After George Michael died last year, after Prince and Leonard Cohen, I commented somewhere that it was the year the music died, but of course I was wrong. The music is eternal. The gifts people give the world, that is what they leave us to hold onto. For someone who only lived fourteen years the legacy of love my Daughter Number One left behind is immense. I am awed by it. Sometimes I am even comforted by it. But it is not enough and never will be. Call me a greedy bitch if you like, I know some people have much less. But I want more. 

Since I have told you what there is safe to say and what is fair, let me tell you what is UNFAIR and not safe to say out loud. Ironically, as I wrote that last sentence I wrote ‘fear’ instead of ‘fair’ and I allowed myself a wry chuckle, that, sitting on a crowded flight with tears escaping from my eyes, could only enhance the aura I imagine surrounds me!

This year I face the fourteenth anniversary of my Daughter’s murder. No anniversary is easy and I have told you before that the months between her birthday and the anniversary are progressively excruciating. As the years have passed though (how is that even possible?) I have been aware of an increasing dread. As we start off another year I can tell you it has now grown into a creeping, cold terror that wraps itself around me. It is crushing. It is paralysing.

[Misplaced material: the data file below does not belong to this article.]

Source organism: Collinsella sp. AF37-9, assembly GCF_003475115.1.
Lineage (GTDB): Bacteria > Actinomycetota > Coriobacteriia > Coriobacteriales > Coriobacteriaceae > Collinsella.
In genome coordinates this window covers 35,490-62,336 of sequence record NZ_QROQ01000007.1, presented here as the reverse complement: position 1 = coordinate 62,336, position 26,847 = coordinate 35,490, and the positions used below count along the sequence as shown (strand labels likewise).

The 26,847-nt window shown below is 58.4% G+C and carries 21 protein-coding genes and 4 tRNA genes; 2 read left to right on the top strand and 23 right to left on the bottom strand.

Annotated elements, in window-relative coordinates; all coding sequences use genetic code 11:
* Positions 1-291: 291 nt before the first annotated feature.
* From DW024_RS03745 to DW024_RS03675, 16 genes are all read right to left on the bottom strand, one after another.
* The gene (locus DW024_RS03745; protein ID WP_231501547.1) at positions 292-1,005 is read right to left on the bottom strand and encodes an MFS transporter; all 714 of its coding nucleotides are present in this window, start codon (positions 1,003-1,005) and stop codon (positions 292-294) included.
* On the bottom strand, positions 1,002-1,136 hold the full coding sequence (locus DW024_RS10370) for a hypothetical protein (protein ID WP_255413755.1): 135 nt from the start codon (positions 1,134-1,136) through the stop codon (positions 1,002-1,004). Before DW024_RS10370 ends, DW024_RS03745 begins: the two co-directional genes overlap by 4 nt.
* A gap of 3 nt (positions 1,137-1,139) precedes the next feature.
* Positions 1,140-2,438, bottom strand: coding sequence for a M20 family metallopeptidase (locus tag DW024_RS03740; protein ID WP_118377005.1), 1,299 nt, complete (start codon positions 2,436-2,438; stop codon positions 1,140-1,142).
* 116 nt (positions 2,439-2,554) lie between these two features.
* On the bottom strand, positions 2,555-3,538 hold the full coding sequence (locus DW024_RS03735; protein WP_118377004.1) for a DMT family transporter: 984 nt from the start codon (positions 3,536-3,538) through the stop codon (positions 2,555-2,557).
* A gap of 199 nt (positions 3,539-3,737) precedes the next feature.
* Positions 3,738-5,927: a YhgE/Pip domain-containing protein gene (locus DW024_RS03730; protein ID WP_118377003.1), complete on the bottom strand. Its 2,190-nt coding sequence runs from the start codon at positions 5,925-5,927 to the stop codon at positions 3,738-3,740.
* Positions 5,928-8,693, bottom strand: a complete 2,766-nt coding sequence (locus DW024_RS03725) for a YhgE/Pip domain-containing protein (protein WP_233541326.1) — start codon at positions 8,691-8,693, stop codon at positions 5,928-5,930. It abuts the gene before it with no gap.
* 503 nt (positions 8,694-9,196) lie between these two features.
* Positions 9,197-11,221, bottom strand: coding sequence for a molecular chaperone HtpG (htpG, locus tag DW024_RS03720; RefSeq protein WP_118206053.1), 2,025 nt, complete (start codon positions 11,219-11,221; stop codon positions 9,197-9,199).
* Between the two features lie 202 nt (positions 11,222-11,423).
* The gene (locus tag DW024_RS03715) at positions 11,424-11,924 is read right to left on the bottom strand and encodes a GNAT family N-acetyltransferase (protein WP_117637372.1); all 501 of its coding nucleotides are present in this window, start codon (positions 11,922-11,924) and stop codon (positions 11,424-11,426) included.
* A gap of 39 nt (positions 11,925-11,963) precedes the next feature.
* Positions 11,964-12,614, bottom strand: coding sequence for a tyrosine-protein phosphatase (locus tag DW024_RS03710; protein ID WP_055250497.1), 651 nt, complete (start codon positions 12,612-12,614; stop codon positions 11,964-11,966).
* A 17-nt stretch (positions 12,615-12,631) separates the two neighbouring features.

It is the knowledge that at a certain point this year my Daughter Number One will have been gone for longer than she was here. And for some reason the thought of that is DEVASTATING to me. For a start, it doesn’t even seem possible. To continue to be living this long without her. It is a thought my mind has trouble containing because it is just so wrong. JUST SO VERY WRONG. Incomprehensible. Perhaps it is the simple fact that we are not meant to outlive our children. It isn’t the way it is meant to be. Which is why, when Debbie Reynolds died so quickly after Carrie Fisher, I thought ‘Oh, that’s good’. 

Rationally I know that this year will not make my Daughter any more gone but I can only tell you how it feels. And how it feels is like I am losing her all over again. That, somehow, she is getting farther away. That she is disappearing further and I literally do not know how I will bear it. I do not know how to do this. To keep doing this. I am so scared. What I don’t expect people to understand unless they have similar experiences (and I don’t wish that on anybody) is that it isn’t and has never been one finite loss. Clear cut and contained. It is a million, billion losses that still – daily – assault me. Sometimes with the force of a sledgehammer and sometimes more of a pin prick but they are chronic and unending. My loss does not diminish. It is infinite and immeasurable. I have simply lived with it longer, the longer I live.